thousand words.

> ... I have no artistic ability at all, but I do have a decent visual sense, and something that could be augmented with some basic design training.

If you can conceptualize data in a way that others will easily
understand, they you will be an artist; I guess, a data artist.

> ...there may be a niche here for Tech Commers. (Tech Commies?:)

Not commies. :-\

There is a niche for you, at least. I think that TechComm does have the
potential to expand in many areas because want information about
*everything* and many people are tired of being in the dark about how
their systems work. It seems there has been a sort of data obscurity
where users of a system do not know how the system works, so they have
to rely on whatever they are told about it. People have used this data
obscurity against business and businesses have used data obscurity
against people. Knowledge is power, but attaining data knowledge is a
challenge for many people.

> ... there's not an information explosion, rather a data explosion. We're inundated with data, and there's no sense-making out of it. ...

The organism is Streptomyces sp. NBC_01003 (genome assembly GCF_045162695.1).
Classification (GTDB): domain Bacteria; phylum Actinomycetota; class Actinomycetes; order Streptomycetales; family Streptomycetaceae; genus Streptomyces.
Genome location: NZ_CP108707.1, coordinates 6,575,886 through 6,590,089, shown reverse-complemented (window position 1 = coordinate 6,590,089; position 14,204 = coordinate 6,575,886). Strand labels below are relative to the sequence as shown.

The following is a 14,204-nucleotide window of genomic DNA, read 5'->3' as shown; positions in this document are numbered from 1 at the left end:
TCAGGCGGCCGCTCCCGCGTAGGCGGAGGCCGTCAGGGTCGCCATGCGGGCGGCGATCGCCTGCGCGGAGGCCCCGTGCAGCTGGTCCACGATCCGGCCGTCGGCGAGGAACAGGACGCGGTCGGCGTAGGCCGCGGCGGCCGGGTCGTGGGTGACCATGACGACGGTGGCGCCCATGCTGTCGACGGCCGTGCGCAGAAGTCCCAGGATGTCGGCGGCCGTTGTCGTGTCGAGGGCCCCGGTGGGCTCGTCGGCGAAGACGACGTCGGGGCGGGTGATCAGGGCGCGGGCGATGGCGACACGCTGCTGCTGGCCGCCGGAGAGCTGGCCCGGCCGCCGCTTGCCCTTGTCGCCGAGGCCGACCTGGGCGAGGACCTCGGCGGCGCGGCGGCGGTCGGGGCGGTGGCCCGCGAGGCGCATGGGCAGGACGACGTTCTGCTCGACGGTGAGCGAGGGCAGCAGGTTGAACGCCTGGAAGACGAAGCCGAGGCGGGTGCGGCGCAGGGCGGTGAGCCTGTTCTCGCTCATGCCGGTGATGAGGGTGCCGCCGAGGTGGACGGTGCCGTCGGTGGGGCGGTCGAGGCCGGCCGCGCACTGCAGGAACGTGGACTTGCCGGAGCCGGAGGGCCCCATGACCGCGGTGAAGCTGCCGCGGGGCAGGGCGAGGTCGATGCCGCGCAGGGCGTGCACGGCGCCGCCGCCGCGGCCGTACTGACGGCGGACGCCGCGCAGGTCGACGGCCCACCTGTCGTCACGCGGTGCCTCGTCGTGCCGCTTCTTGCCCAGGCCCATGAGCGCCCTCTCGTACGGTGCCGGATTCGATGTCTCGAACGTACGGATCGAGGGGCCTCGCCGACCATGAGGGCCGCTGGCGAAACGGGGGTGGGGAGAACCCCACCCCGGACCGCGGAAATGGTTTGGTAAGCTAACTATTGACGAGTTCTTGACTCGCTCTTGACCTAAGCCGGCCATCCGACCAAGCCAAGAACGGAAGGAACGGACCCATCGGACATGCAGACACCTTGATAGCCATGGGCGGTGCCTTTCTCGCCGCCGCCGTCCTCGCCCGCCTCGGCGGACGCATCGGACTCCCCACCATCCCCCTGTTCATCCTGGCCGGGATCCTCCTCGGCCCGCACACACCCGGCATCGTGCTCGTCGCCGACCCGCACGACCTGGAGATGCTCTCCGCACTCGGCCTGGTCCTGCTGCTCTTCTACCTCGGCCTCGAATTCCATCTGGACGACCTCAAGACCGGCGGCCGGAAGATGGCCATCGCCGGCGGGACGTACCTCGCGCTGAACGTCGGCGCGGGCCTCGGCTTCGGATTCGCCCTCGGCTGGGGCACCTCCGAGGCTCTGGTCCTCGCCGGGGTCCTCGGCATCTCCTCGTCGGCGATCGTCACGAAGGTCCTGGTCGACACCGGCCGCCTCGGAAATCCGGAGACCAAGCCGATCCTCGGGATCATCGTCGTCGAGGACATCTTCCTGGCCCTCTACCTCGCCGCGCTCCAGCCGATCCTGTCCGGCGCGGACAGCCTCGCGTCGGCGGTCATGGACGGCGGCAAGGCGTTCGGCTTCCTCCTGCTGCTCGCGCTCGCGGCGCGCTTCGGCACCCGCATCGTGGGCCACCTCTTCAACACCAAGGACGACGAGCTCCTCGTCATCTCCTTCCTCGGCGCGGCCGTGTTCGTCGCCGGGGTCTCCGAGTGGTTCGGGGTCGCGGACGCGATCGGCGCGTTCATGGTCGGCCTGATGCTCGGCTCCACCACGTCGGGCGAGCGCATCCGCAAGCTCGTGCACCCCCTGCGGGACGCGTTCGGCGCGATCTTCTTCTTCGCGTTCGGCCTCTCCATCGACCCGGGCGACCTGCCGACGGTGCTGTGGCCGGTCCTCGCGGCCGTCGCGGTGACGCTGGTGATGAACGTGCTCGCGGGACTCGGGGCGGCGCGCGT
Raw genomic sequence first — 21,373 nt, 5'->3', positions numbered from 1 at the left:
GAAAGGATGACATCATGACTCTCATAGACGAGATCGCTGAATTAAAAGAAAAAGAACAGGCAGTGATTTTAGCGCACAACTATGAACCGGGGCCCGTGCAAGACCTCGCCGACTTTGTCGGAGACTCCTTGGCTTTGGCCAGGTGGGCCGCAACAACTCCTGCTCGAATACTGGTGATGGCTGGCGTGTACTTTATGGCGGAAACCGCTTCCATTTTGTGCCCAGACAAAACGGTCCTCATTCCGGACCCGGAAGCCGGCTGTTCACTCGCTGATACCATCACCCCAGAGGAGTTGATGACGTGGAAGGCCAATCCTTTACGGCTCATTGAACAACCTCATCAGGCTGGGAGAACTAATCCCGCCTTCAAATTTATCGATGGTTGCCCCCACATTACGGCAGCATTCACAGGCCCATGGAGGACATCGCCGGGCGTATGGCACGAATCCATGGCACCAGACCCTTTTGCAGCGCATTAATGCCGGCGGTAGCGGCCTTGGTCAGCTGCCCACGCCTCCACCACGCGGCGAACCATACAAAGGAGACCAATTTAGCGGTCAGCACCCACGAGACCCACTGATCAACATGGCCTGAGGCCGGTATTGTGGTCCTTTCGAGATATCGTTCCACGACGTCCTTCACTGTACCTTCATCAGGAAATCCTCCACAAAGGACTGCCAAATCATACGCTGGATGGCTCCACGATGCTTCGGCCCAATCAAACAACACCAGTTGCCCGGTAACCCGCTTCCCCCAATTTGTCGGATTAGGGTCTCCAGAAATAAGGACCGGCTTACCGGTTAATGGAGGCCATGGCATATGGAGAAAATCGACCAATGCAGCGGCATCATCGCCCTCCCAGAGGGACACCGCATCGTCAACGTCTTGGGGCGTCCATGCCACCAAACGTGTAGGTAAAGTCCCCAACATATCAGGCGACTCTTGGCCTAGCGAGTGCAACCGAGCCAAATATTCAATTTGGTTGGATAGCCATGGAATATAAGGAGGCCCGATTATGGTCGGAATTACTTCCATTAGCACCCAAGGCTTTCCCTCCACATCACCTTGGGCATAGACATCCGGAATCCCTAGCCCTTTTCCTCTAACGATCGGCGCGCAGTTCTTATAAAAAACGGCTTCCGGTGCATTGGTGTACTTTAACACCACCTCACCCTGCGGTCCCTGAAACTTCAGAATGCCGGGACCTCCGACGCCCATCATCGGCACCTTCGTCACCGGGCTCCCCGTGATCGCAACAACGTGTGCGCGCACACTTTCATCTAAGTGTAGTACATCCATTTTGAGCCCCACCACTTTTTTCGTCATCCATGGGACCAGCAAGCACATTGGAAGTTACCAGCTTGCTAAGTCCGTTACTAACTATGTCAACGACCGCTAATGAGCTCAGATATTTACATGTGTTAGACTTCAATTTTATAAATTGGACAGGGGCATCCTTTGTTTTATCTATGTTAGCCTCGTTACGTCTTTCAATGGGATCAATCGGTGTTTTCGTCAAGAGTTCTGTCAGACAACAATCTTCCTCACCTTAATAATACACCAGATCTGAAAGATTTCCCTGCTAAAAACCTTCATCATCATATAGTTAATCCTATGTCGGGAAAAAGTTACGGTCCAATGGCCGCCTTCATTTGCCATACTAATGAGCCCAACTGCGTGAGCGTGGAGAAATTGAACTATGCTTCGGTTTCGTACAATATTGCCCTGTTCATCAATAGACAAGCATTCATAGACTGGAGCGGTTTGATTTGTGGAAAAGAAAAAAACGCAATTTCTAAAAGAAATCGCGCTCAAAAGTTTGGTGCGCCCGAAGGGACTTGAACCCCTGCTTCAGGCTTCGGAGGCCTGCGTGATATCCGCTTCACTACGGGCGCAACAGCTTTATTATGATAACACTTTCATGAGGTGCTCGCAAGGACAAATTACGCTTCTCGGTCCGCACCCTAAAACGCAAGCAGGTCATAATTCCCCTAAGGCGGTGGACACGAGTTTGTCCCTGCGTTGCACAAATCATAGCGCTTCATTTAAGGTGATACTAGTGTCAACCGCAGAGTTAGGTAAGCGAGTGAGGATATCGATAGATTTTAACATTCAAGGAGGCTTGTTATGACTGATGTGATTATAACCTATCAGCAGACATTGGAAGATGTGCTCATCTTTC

You have an inspiring philosophy; I think you should build on it.

> There is a need for people to bridge that gap between Data and Information, and it looks like the Technical Communicator is well-suited for that. ...

Perhaps, you should be a little selfish about this right now and focus
on how *you* can "bridge that gap" rather than how all TechCommers can
benefit. Cartographers do not take people with them when they map an
area; they map by themselves and then provide the map later. I think
you can get slowed down if you give to much attention to global aspects
of what you are doing. You are at the edge of a big, largely unexplored
area of technical communication. While there are many inroads to data
communication, most approaches are unique and few are easily understood
by the non-technical people who need data information.

> This doesn't have to be graphics, either. It can be charts or other variations of text-based presentations, maybe that just have more of a visual look.

You are describing your new niche as something that may be called, "Data
communication."

If I was in your position, I would put "Data Communicator" as my résumé
headline. It would get people talking and the discussion would flow
right into what you do and that infectious enthusiasm you seem to have.

> Anyway, don't mean to ramble. But it's exciting stuff.

It sounds like it.

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Follow-Ups:

References:
What would you call this process, and role?: From: Steve Janoff (non-Celgene)
Re: What would you call this process, and role?: From: Lauren
RE: What would you call this process, and role?: From: Steve Janoff (non-Celgene)
Re: What would you call this process, and role?: From: Lauren
RE: What would you call this process, and role?: From: Steve Janoff (non-Celgene)
Re: What would you call this process, and role?: From: Lauren